8.1.3 Bearing performance
The first step towards understanding the performance of a bearing under dynamic conditions is to know the condition of the bearing oil film in vibration; as described by Smith , this is different from the steady state hydrodynamically-generated oil film noted earlier.
When a sufficiently large journal vibration is superimposed on the steady state running condition, changes in the oil film thickness and circumferential movement of the pressure bearing oil film take place, accompanying the movement of the journal. The way in which the oil film is redistributed depends on the character of the vibration. This is one of the sources of complication of the dynamics of turbine bearings. Figure 1.122 illustrates the steady running state film and other film regimes which may apply to the pressure bearing oil film with the journal vibrating. Figure 1.122 (a) illustrates the steady state film, with the film starting at the position of maximum clearance, (b) an oscillating film, (c) rotating trailing film, (d) rotating leading film and (e) rotating transition film.
The oscillating-film condition, (b), is obtained when a small amplitude of vibration is superimposed on the steady-running condition; this vibration is sustained by a fluctuating force superimposed on the steady load. The motion of the journal axis results in both squeeze and angular swing of the film. This oscillating-film condition is of frequent occurrence in bearings in service. It is closely related to the steady-running condition.
In severe vibration, the journal motion may become a whirl of such large amplitude that the position of minimum film thickness travels round the bearing with the whirl. The pressure-bearing film then travels round with the journal and the operating condition is no longer closely related to the steady running condition.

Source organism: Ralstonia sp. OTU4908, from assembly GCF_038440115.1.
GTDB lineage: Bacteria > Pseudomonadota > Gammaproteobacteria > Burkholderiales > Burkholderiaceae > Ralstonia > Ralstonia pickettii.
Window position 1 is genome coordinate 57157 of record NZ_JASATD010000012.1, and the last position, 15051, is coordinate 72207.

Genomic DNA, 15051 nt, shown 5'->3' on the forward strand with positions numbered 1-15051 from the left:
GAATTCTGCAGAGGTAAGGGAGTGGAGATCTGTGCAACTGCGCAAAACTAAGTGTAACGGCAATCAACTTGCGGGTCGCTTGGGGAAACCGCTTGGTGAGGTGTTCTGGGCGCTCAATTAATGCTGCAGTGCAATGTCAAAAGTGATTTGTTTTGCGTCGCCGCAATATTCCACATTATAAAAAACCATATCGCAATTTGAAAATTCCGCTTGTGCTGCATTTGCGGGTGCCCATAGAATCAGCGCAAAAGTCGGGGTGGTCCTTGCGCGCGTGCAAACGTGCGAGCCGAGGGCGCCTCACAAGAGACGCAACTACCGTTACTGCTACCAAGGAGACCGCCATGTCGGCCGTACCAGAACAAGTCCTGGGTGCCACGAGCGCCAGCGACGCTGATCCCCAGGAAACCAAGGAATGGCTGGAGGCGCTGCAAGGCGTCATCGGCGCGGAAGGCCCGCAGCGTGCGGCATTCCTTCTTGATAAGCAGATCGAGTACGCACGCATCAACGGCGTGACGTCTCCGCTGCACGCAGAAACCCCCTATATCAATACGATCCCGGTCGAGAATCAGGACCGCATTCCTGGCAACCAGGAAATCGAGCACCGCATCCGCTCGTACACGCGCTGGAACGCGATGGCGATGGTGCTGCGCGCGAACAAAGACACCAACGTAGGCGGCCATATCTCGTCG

In a journal whirl of sustained magnitude at constant eccentricity, the idealised bearing is in a condition of steady running relative to axes rotating with the whirl. There is an effective speed of rotation, relative to these axes, of (N-2F), where N is the speed of rotation of the journal and F is the frequency of whirl measured in the same direction. The position of formation of the pressure-bearing film depends on the direction of the mean peripheral speed of bearing and journal relative to the rotating axes, that is on whether N is greater or smaller than 2F.
When the frequency of whirl is less than half the journal speed, the pressure-bearing film is built up on the trailing side of the minimum film thickness, as in Fig 1.122 (c). When the frequency of whirl is greater than half the journal speed, the pressure-bearing film is built up on the leading side of the minimum film thickness, as in Fig 1.122 (d). The diagrams show, for each case, the direction of the reaction applied by the journal to the bearing.
When a rotating load is superimposed, on a much smaller steady load, there is a variation of eccentricity during each whirl rotation, but the film regimes obtained resemble those given by whirl of constant eccentricity.
With rotating trailing film the reaction of the bearing on the journal (opposite to the reaction just mentioned) has a component normal to the attitude radius in the direction of the whirl. This component tends to increase the whirl. An explanation is thus offered of why a rotating trailing film is associated with tendency to instability. As reaction force increases and minimum film thickness decreases, the direction of the reaction swings closer to the attitude radius, so that if there is damping elsewhere in the system, a steady condition of whirl may be attained.
With rotating leading film the corresponding component tends to damp the whirl. A bearing in this regime does not excite instability.
The transition between these last two conditions is of importance, because it may exhibit a sharply resonant tendency to maintain rotor whirl when there is a natural frequency close to half running speed. Figure 1.122 (d) gives a diagrammatic representation of this film condition; the angular extent of the pressure-bearing film is not known.
Prediction of rotor dynamic behaviour depends on an adequate understanding of the bearing performance, for which full-size bearing test rigs are commonly used. Dynamic behaviour can also be influenced by the stiffness of the support structure and the effectiveness of the connection between bearing pedestals and the turbine foundations. In this latter respect, bolting to steel foundations is more predictable than bolting to soleplates grouted into mass concrete foundation blocks.